Back in 1985 or thereabouts, I made the worst business decision of my life: I traded all of my Star Wars action figures to a classmate, in exchange for a Fisher-Price Space Shuttle that made “beep beep” noises when a rubber buttons was depressed. To my credit, I realized within a matter of days that I had made a very unwise transaction, and I begged for a do-over. But my classmate informed me that Greedo and company had since been mangled and lost in his backyard. To this day, it brings great sadness to my heart to recall that early hoodwinking.
I’d like to think this early misstep was more a testament to my Space Shuttle obsession than raw stupidity. Like so many others who first became sentient during the Reagan Administration, I viewed the Space Shuttle as the ultimate emblem of mankind’s mastery over the universe. And because I lived in Los Angeles, I was treated to a noticeable sonic boom whenever a shuttle re-entered the atmosphere, destined for a landing strip at one of Southern California’s Air Force bases—bases where my father had served during his military career. You can only imagine how much I geeked out over the initial launch of Discovery, which will be lifting off for the very last time this afternoon.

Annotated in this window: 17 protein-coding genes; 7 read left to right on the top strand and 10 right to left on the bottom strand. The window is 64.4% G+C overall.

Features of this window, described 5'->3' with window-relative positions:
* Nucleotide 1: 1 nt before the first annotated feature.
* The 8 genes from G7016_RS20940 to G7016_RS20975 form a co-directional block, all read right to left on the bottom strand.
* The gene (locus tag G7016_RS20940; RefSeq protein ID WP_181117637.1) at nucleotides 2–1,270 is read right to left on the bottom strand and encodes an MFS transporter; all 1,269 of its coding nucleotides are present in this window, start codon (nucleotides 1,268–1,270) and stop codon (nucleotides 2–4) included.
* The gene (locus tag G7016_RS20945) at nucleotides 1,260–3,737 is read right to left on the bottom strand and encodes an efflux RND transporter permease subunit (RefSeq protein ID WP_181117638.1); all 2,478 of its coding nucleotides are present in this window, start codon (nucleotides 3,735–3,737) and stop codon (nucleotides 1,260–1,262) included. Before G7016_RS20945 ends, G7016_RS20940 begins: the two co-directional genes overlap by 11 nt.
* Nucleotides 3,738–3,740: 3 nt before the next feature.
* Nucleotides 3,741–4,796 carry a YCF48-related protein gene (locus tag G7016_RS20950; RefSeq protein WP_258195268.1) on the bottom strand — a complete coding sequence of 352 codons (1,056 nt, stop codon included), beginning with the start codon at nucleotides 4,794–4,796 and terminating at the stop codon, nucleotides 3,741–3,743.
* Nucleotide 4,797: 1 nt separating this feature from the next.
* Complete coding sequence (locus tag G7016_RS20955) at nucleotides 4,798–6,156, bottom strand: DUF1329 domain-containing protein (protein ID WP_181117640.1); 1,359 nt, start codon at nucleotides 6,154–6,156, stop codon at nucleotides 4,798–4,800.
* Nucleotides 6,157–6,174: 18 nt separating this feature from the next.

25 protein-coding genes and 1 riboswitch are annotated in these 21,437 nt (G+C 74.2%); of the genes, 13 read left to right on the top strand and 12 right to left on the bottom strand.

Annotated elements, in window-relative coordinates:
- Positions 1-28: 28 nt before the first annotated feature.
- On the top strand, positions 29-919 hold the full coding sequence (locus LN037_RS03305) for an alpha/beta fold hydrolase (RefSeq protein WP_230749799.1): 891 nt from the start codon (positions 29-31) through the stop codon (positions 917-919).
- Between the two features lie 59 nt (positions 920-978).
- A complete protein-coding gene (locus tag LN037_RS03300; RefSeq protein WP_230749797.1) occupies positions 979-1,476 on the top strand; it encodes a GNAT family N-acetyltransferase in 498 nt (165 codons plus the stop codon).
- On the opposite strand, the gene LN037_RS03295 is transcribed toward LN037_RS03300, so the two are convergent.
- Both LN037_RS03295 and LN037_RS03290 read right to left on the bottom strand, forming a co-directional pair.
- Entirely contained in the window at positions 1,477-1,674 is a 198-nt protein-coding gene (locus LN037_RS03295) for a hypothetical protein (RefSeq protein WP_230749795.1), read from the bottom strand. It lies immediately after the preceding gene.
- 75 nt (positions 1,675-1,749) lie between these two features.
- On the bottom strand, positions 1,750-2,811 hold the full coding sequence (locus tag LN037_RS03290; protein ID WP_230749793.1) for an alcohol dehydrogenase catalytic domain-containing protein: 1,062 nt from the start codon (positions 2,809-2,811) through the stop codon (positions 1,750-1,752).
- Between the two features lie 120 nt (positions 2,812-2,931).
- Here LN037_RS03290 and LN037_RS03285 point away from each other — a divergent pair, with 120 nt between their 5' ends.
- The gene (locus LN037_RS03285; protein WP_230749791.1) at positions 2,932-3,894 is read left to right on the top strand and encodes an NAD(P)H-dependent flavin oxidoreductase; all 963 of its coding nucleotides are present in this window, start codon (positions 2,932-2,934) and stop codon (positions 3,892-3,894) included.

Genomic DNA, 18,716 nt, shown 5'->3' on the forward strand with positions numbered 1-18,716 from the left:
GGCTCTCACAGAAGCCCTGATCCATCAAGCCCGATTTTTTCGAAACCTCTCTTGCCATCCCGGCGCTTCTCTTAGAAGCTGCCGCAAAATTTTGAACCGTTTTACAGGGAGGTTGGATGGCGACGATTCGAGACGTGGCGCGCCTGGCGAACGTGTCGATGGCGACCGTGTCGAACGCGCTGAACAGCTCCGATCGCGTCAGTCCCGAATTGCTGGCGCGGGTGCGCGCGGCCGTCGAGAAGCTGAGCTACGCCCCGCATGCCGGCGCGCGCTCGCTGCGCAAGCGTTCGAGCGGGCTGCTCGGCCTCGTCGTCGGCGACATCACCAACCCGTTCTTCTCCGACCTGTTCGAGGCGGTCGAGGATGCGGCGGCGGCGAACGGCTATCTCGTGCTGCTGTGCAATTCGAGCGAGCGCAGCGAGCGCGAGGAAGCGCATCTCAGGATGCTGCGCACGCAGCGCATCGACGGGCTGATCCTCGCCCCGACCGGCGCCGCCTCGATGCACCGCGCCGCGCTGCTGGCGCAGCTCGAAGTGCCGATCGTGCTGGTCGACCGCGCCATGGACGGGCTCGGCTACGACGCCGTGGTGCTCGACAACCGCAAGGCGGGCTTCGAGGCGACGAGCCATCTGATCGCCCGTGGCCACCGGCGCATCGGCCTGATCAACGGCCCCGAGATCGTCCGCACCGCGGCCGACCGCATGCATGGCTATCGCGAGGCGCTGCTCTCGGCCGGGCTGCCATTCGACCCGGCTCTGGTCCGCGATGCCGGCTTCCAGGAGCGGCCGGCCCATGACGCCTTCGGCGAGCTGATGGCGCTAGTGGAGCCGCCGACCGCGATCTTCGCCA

Little did I know that the Space Shuttle was not initially conceived as a technological marvel, but rather something far less glamorous: a cost-cutting stratagem. When the project first burbled up from NASA’s ideas lab in 1969, it found favor with the Nixon Administration solely because it promised to slash the space agency’s budget. NASA Administrator Thomas O. Paine explained the logic in an interview that August—shortly after the very first artist’s concept of the shuttle (above) was released to the public:
One of the fundamental points of the second decade of space has to be innovations that will drastically bring down the cost of space operations. And the space shuttle vehicle that I mentioned, capable of going from the surface of the earth into orbit and back again as a reusable vehicle, is one of the keys to low cost.
At the present time, the lowest cost we have of putting a vehicle into orbit is a giant Saturn 5, and hte cost of that is about $8,500 per pound. Now we’re looking at the possibility of getting this down to $50 and eventually as low as $5 a pound.
Nixon bought NASA’s sales pitch, but the agency never came close to making good on those lofty promises of reduced costs. Quite the opposite, in fact—the Space Shuttle ended up costing roughly $20,000 per pound (in 1969 dollars) to get into orbit and then back down again. Perhaps NASA should have gone with its initial idea and refueled the vehicle from an orbiting gas station, as shown above?